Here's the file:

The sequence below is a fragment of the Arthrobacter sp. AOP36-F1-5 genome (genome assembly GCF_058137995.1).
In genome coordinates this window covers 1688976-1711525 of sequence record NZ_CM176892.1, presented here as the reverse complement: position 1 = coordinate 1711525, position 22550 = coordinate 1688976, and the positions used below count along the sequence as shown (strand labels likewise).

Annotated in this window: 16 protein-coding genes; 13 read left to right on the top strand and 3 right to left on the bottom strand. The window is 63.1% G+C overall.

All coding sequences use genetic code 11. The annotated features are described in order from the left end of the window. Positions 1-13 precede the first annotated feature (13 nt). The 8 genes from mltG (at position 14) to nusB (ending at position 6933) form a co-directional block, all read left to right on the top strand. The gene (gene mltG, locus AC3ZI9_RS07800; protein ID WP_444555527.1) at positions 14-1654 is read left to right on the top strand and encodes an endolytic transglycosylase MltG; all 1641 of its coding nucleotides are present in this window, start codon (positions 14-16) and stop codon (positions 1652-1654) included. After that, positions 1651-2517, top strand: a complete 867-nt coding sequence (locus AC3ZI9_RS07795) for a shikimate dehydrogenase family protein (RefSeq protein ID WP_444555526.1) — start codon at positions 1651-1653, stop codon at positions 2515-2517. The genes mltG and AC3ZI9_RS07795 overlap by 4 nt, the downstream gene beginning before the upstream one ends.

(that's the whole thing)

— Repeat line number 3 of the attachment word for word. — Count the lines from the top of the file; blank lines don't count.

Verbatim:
Annotated in this window: 16 protein-coding genes; 13 read left to right on the top strand and 3 right to left on the bottom strand. The window is 63.1% G+C overall.